Cybersecurity Terms You Should Know – Part 1

Cybersecurity requires a ton of knowledge across many different areas and seemingly all at once. This short series of articles aims to give newer friends some guidance. If I did something dumb, please let me know on twitter @digibeard_yt or you can email at howdy@digibeard.io. Let’s Go!

Authentication

The process or action of verifying the identity of a user or process. This could be username and password combinations, SSH Keys or combined with something like fingerprints or a hardware token to fully allow the user appropriate access to a resource.

Authorization

The action, fact or permission of authorizing or being authorized. So, once you’ve authenticated, it’s time to verify your authorization and checking that you’ve got permission to perform an action or view the requested resources. Remember to enact best practices and grant the lowest amount of priveleges that user needs.

Audit

Audits are fairly harmless for the most part. Typically, they are only a form of inspection. With regard to cybersecurity, a penetration tester is someone who is going to inspect an entire segment of your organization or the entire thing in a bid to uncover any form of vulnerability or bug. This happens so you can fix the issues before the bad dudes find them.

ACL – Access Control List

An access control list or ACL for short, is a list of users and their level of access to any system. You could create a list with pre-defined permissions and then assign individual users to it or create policies and assign the users to a policy. Either way, grant your users the least access level possible.

Aircrack-ng

Aircrack-NG is a suite of command-line tools to assess WiFi network security. It does this by focusing on monitoring, attacking, testing or cracking WiFi protocols. There are also GUI applications that use the CLI information aircrack spits out for a slightly easier experience.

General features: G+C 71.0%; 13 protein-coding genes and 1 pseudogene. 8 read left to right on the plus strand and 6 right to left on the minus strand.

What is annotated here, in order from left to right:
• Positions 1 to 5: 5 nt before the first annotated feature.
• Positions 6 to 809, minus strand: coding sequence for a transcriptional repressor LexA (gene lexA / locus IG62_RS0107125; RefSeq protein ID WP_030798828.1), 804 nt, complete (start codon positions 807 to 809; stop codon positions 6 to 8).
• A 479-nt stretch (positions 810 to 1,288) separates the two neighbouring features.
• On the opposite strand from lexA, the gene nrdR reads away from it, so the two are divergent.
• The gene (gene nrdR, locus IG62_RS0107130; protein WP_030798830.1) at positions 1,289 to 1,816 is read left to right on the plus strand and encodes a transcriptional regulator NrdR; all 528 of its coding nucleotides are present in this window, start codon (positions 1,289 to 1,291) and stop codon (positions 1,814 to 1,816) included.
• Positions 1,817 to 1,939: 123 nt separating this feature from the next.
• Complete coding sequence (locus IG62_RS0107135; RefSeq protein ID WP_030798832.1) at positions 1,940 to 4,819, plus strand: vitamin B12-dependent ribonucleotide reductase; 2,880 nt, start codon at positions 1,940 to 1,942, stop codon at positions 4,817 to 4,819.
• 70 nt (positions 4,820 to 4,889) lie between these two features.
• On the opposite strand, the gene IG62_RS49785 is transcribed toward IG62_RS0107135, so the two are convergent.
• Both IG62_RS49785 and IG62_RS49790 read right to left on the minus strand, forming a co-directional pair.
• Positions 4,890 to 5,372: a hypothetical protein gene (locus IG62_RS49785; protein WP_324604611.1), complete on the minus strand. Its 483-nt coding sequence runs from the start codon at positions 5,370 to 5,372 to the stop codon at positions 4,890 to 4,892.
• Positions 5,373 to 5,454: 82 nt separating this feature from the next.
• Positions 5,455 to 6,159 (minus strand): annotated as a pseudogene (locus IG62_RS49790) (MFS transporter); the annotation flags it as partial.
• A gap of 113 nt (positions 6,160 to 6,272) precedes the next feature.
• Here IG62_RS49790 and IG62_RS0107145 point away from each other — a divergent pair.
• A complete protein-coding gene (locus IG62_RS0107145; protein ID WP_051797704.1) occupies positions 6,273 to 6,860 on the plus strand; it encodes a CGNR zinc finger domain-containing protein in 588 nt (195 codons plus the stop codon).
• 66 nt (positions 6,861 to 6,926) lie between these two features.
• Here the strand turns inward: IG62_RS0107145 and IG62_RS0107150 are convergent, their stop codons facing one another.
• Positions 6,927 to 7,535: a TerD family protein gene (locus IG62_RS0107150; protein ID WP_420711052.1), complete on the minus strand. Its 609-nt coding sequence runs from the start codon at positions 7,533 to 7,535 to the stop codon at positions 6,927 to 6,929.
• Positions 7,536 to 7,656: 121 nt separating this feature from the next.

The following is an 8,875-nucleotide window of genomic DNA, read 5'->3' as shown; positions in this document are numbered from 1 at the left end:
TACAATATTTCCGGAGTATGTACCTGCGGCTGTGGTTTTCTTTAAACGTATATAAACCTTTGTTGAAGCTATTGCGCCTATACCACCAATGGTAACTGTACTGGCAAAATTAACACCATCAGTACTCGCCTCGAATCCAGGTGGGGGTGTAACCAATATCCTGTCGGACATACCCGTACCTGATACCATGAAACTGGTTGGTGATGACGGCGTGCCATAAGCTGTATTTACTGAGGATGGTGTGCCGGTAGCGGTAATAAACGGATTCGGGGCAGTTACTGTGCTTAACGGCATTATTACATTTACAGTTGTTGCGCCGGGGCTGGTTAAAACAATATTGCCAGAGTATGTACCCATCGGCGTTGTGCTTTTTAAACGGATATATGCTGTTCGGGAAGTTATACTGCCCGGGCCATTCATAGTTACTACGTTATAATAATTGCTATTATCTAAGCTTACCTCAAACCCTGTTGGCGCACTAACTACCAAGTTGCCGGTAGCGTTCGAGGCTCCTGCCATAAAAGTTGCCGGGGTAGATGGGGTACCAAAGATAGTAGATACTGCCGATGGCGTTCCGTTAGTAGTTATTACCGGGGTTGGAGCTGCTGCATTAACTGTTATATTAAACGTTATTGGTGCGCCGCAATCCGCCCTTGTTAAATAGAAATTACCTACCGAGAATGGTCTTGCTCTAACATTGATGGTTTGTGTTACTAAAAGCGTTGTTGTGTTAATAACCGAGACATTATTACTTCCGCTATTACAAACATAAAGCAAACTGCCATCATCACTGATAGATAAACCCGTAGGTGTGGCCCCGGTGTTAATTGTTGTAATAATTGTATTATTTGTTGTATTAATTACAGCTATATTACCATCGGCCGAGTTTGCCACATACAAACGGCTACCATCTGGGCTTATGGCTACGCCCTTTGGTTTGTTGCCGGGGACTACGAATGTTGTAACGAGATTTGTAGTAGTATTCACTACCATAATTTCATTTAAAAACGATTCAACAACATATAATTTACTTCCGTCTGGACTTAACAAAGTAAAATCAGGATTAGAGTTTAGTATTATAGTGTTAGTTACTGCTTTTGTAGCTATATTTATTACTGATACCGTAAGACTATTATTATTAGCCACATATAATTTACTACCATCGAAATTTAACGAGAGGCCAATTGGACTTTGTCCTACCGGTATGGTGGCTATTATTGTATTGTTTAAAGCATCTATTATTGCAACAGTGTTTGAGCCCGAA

Backdoor

A backdoor is a way in again should your main point of access get compromised and closed down. Typically, you’ll have fought for a good while to gain that toehold and it will suck to start all over again.

Burp Suite

Portswigger offers this web security testing toolkit for free with limits and other editions that cost ~$400 to over $4k per seat. You get fine grained control over requests and responses and if you’re a bug bounty hunter, this will be your main application.

Banner Grabbing

When you run a scan of some sort against a machine or network, you might encounter basic info about the machine. It might have a MOTD (Message Of The Day) that tells the software and version or a footnote telling the framework used. This could include the type of web server software in use and you grab that banner for later use.

Botnet

Botnets are compromised machines that act together to perform attacks. Distributed Denial of Service (DDoS) attacks often take advantage of botnets to do their dirty deeds or they turn the machines into spambots.

Brute-Force Attack

A brute-force attack is a rather noisy method of trying to guess a PIN code or password. Typically, you start at 0000 and move up by 1 each time it doesn’t let you in (0001, 0002, 0003+). This can be mitigated by ensuring that you have a certain number of failed attempts before lockout.

Buffer Overflow

Programs have access to a very specific amount of memory on the host machine. When your program tries to store more than it’s meant to, it can overflow into other buffers and leads to corruption of existing data on those other areas. Buffer Overflows are still part of the OSCP training.

Cache

When it comes to computing, a cache is either a special portion of memory or a portion of the CPU meant to provide quick access to frequently accessed “things” to maintain efficiency. Why ask for things that are on a slow, spinning disk when you can keep them in the fastest parts of your machine for near-instant access?

Cipher

A cipher is when you encode or decode some data using one of the many cryptographic algorithms that exist. You will use these often.

Code Injection

Penetration testers rely on being able to send arbirtary code into applications to see if they cause a vulnerability by exploiting a bug in a specific version of an application.

Cross-Site Scripting (XSS)

If a web application doesn’t sanitize user inputs when a script is run, it could lead to you exploiting a system by executing a client-side script on the website.

Compliance

The rules the government or other agencies define to keep customer sensitive data secure. NIST, ISO and others fill these roles.

That certainly covers a decent amount of terms and jargon for the newbies out there. Stay tuned for additional posts with info added in the near future.